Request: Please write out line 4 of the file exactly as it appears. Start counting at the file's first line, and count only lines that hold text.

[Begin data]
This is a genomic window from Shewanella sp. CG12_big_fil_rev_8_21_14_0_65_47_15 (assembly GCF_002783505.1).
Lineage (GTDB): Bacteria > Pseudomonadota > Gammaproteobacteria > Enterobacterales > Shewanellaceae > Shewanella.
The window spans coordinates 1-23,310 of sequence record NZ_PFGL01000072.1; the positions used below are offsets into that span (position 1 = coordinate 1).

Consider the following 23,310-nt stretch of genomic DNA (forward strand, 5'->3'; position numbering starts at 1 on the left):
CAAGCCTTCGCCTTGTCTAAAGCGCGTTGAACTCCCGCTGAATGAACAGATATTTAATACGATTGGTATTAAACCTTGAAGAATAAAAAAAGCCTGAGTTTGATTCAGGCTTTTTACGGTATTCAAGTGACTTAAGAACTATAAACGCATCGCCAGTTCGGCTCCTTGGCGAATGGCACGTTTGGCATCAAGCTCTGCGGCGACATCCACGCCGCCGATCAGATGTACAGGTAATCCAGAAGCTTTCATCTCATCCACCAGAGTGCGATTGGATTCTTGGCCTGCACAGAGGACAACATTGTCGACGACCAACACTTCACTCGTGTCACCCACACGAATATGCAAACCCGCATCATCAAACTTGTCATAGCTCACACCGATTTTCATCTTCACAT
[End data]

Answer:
Consider the following 23,310-nt stretch of genomic DNA (forward strand, 5'->3'; position numbering starts at 1 on the left):